Such heavy rainstorm were produced by strong mesoscale convective system, while mesoscale and microscale systems were often actively produced in the time period of landfall with the topographic convergence forcing. This phenomenon draws a great attention from the research scientists and operational forecasters. Research results showed that the intensity and distribution of typhoon-caused rainfall are closely related to the structure/intensity of typhoons as well as the topographic forcing and the interaction with the peripheral mesoscale vortices (MSV) and environmental circulation systems. The interaction between landing typhoons and mid-latitude systems also plays an important role for the rainfall.

Forecasting techniques and observing devices have been surveyed for the past few years as well.

2.1.2 Interaction with the MSV

Tropical cyclone rainfall depends partially upon the cyclone intensity. The interaction between landing cyclone and meso-scale vortices, in certain condition, will increase the cyclone intensity and corresponding rainfall (Luo and Chen 2002). Two sets of numerical simulations with barotropic quasi-geostropic equation were implemented. Fig. 1 is without the MSV and only has the typhoon and Fig. 2 has both the typhoon and the MSV, which is in the southeast quadrant. The simulation vorticity (_) field is output every ten minutes.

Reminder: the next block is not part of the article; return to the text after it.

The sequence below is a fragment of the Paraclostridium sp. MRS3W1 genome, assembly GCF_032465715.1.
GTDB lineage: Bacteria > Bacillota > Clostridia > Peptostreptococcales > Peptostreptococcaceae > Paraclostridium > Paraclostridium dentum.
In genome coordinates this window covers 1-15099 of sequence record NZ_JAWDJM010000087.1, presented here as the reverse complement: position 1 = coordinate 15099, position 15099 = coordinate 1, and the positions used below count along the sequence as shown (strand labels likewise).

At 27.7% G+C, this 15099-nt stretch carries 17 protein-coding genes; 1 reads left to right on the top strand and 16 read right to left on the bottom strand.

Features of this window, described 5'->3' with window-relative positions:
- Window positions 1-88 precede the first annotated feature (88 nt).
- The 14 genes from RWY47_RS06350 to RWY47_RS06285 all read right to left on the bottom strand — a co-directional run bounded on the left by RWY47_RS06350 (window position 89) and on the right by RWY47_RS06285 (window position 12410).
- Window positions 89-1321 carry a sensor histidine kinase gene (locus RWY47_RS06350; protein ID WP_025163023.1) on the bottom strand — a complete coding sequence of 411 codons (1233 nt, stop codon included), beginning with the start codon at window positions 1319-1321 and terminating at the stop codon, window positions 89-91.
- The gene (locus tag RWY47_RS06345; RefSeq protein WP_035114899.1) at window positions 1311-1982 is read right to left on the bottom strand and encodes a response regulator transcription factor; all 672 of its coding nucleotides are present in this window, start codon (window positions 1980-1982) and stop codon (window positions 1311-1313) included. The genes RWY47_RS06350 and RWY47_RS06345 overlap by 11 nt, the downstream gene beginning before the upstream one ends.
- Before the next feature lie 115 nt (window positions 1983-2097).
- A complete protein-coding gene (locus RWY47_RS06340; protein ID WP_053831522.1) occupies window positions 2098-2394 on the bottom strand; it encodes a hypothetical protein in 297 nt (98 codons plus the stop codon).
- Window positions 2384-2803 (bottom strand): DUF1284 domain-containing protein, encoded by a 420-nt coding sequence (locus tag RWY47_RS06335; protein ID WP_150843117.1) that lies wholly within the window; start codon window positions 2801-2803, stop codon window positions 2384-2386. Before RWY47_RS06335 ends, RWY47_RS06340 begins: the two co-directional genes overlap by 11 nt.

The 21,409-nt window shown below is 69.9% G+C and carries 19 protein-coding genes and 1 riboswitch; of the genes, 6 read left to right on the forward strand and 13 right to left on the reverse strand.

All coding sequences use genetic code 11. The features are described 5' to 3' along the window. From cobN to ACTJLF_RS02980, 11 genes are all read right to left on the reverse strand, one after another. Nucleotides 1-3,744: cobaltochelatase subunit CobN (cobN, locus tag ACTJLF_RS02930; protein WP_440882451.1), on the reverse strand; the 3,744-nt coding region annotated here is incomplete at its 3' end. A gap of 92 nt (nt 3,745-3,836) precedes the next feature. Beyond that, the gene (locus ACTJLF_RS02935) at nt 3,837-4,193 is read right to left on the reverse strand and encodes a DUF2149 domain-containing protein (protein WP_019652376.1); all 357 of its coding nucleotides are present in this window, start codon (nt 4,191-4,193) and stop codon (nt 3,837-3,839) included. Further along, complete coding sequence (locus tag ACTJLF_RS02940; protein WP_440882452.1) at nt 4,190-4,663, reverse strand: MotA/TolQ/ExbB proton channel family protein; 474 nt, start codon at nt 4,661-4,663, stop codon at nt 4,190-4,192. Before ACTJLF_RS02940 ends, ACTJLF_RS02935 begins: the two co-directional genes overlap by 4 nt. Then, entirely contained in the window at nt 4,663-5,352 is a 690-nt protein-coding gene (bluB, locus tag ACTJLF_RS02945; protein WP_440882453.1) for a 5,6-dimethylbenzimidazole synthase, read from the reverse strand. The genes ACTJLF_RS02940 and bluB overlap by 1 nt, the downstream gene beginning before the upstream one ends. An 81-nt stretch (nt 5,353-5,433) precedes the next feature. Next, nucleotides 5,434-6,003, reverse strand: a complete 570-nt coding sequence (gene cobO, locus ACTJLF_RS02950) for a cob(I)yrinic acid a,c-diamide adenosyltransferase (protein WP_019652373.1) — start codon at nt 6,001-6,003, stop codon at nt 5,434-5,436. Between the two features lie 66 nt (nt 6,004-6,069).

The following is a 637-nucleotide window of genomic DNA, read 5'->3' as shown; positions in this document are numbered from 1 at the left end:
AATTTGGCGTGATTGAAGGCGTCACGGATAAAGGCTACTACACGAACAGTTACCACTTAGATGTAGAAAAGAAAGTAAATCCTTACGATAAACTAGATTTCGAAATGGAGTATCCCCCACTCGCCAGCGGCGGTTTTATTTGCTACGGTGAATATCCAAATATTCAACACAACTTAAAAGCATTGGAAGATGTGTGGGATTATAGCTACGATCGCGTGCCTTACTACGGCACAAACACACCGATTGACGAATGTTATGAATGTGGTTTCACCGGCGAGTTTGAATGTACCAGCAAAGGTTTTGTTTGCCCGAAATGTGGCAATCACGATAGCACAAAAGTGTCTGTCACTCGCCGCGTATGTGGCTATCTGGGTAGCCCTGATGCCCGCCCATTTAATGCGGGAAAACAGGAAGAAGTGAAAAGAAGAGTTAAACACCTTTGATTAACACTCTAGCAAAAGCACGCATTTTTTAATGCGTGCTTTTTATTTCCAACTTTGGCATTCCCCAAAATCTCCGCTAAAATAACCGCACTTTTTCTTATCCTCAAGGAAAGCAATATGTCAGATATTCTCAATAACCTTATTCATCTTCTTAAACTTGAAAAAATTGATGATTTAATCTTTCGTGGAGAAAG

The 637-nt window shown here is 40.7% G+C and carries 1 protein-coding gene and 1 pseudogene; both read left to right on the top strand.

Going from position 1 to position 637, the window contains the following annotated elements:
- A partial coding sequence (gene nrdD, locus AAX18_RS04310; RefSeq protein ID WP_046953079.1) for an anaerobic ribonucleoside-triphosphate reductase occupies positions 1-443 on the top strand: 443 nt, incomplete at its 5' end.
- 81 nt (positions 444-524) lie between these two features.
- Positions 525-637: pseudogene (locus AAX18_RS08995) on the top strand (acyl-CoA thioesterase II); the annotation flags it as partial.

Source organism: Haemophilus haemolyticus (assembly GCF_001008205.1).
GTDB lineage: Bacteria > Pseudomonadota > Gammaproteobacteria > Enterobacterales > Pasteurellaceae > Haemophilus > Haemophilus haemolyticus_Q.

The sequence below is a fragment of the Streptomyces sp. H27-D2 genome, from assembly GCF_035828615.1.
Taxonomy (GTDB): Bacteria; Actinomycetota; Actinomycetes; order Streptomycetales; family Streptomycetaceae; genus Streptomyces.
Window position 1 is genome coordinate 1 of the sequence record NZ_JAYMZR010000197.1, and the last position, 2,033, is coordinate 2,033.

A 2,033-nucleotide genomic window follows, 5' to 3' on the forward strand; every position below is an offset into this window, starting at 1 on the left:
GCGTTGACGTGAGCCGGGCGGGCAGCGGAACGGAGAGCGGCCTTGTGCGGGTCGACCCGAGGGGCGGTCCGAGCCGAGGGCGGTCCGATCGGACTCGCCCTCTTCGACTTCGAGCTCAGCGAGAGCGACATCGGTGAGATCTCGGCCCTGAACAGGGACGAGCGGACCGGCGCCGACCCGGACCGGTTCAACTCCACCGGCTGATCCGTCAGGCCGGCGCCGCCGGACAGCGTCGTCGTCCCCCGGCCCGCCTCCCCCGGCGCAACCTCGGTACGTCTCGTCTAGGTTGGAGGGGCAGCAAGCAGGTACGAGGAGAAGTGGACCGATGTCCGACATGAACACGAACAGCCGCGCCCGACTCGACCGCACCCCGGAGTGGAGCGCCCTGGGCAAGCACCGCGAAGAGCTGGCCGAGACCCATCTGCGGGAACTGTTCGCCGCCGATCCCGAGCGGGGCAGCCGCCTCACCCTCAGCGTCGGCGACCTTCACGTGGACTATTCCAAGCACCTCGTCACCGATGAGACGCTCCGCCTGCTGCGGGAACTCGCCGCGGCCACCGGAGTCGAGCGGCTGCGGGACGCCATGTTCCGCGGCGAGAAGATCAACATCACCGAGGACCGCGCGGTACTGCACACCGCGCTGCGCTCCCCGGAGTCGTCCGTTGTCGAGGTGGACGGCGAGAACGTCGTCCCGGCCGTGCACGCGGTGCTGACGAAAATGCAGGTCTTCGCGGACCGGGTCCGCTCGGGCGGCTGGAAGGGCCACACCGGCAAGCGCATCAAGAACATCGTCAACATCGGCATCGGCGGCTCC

Fig. 1 Result of set one, vorticity field changes without MSV Fig. 2 Result of set two, vorticity field changes with MSV

The result of set one shows that the vorticity field basically keeps the same pattern from 50 minutes to 110 minutes (Fig. 1) and the central pressure didn’t change much. The result of set two shows that the vorticity field strengthened obviously after the MSV merged into the core region of typhoon (Fig. 2) and the central pressure decreased continuously (Fig. 3). These values of central pressure have been calculated from the vorticity (_) with the nonlinear balance equation. In comparison with (a) and (b) in Fig. 3 exhibit that the interaction between typhoon and MSV plays an important role for the great decrease of central pressure and intensified the typhoon. It is inferred that the MSV transfer the vorticity to core region and to strengthen the typhoon intensity as well as to enhance the corresponding typhoon-caused rainfall.

Pressure (hpa)

Fig. 3 Central pressure variations with time in two numerical simulations a: without MSV in experiment 1 b: with MSV in experiment 2

2.1.3 Asymmetric rainfall distribution

Landfalling tropical cyclones usually produce an asymmetric distribution of rainfall. Case study (L. Chen, 1979) shows that the asymmetric distribution of rainfall may be related to the two following causes.

  1. Topographic convergence